Now that the inevitable sequel to the 2008 crisis - let us call it Act 11 of the same drama - is upon us, there is still a further act to come. This will be where Bernanke and European central banks are forced to bailout governments in the way that governments did banks.

After that, follows hyper inflation. Gold knows this and has been looking on from the sidelines, not "soaring" in price as many commentators suggest but simply doing its job as a centuries-old store of value. The epilogue will be deep recession and reversion to a lower global economic base, before the game starts all over again.

Some market practitioners have tried to pin the blame on S&P for the latest debacle but the fault lies as much with the markets themselves as it does with S&P.

It has long been obvious to those blessed with any degree of percipience that US government debt was on an unsustainable track and indeed Philip Suttle, chief economist at the Washington-based Institute of International Finance, was among those who said so a couple of years ago.

The market chose to ignore such warnings, while S&P, Moody's Investor Services and other rating agencies sat on their hands, apparently hoping that somehow or other the rot in the US fiscal position could be stopped. It was not, and instead things moved to a crisis.

S&P argues that Congressional agreement to cut government spending and to consider raising revenues was too little, too late, and so took the plunge and downgraded the US. It was right to do so: the agreement allows more borrowing, with spending cuts and revenue raising to be decided later.

Neither S&P nor Moody's had any qualms about downgrading Japan's sovereign debt rating several years ago when government debt began to pile up there. And that debt is held almost exclusively within Japan unlike US government debt to which there is huge international exposure.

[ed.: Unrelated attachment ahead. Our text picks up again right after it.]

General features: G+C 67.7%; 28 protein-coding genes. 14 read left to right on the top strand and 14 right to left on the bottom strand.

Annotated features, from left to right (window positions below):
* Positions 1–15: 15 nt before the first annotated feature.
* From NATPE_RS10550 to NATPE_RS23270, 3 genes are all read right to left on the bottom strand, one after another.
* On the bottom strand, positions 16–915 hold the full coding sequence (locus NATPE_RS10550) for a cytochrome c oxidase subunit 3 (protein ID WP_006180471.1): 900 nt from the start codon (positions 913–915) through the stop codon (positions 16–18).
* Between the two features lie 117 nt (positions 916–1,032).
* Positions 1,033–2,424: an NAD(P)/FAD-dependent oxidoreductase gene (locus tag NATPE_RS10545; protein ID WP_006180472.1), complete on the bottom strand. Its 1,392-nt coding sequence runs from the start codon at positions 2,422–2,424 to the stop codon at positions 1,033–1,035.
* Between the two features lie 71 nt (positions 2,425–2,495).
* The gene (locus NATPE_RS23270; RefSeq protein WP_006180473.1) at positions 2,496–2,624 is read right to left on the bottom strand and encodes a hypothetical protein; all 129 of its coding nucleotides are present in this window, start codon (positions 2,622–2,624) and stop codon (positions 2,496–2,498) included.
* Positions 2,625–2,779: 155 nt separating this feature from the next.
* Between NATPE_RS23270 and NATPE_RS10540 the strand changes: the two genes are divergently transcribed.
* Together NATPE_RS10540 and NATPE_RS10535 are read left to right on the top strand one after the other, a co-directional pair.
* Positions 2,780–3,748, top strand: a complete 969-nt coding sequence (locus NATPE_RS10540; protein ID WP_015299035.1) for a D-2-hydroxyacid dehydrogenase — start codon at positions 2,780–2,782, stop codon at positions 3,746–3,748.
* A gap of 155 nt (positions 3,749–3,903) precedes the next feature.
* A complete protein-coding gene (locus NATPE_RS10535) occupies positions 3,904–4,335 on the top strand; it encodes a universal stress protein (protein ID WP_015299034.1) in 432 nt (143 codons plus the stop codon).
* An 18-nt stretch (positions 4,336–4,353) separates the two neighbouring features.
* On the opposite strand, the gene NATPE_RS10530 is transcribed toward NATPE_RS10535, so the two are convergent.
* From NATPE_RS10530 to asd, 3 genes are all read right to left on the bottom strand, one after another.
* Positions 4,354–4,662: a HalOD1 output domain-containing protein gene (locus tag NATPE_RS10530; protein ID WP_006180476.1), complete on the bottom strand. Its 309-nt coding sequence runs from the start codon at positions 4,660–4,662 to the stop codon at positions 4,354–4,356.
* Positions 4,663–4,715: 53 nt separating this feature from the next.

All this has to be seen in a changed international context, one in which the financial supremacy and stability of the US can no longer be taken for granted. This has emboldened rating agencies and others to take actions and offer criticisms that they hardly dared contemplate before.

For decades, the IMF made searching probes into member country's fiscal and financial health in forms such as Article 1V consultations or Financial Sector Assessment Programmes (FSAPs) but stopped short of presuming to do the same in the US where the Fund is located.

Then came the global financial crisis with the US at its centre. The Group of Twenty (G20) was born, embracing emerging and advanced economies and with this new group at its helm the IMF was emboldened to question the finances of its erstwhile masters including the US.

S&P has probably drawn courage from this more open environment and declared, finally, that the emperor has no clothes. This has sounded a retreat for the dollar and Federal Reserve Chairman Ben Bernanke' pledge to hold interest rates down for two years will accelerate that retreat.

S&P's rating action did no more than acknowledge a reality that was already blindingly obvious, which is that the governments of many advanced economies -the US, Japan and some in Europe -are basically bankrupt and can meet their debt obligations only if these are monetised to a large extent.

Anthony Rowley is a long-standing expert on East Asian economic and financial affairs, resident in Tokyo.